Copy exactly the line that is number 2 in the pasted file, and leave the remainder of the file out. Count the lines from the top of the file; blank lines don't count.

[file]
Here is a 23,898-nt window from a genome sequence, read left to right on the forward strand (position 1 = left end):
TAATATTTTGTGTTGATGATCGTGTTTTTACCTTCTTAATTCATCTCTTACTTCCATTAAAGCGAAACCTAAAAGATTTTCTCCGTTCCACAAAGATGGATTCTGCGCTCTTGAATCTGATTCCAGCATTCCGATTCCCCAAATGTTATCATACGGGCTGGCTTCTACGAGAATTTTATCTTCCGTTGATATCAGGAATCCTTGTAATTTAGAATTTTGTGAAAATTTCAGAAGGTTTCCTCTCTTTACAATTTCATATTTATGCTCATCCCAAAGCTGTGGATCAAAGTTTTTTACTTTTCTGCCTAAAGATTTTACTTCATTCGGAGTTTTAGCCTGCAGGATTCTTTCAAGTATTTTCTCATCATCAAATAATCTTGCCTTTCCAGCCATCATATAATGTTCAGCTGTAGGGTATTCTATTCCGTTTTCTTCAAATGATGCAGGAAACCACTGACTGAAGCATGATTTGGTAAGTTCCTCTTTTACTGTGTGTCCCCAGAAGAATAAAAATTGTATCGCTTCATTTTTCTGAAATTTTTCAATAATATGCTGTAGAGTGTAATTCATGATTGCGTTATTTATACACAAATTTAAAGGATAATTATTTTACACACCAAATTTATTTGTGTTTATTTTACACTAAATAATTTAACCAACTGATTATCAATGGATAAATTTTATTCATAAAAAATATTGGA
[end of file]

TAATATTTTGTGTTGATGATCGTGTTTTTACCTTCTTAATTCATCTCTTACTTCCATTAAAGCGAAACCTAAAAGATTTTCTCCGTTCCACAAAGATGGATTCTGCGCTCTTGAATCTGATTCCAGCATTCCGATTCCCCAAATGTTATCATACGGGCTGGCTTCTACGAGAATTTTATCTTCCGTTGATATCAGGAATCCTTGTAATTTAGAATTTTGTGAAAATTTCAGAAGGTTTCCTCTCTTTACAATTTCATATTTATGCTCATCCCAAAGCTGTGGATCAAAGTTTTTTACTTTTCTGCCTAAAGATTTTACTTCATTCGGAGTTTTAGCCTGCAGGATTCTTTCAAGTATTTTCTCATCATCAAATAATCTTGCCTTTCCAGCCATCATATAATGTTCAGCTGTAGGGTATTCTATTCCGTTTTCTTCAAATGATGCAGGAAACCACTGACTGAAGCATGATTTGGTAAGTTCCTCTTTTACTGTGTGTCCCCAGAAGAATAAAAATTGTATCGCTTCATTTTTCTGAAATTTTTCAATAATATGCTGTAGAGTGTAATTCATGATTGCGTTATTTATACACAAATTTAAAGGATAATTATTTTACACACCAAATTTATTTGTGTTTATTTTACACTAAATAATTTAACCAACTGATTATCAATGGATAAATTTTATTCATAAAAAATATTGGA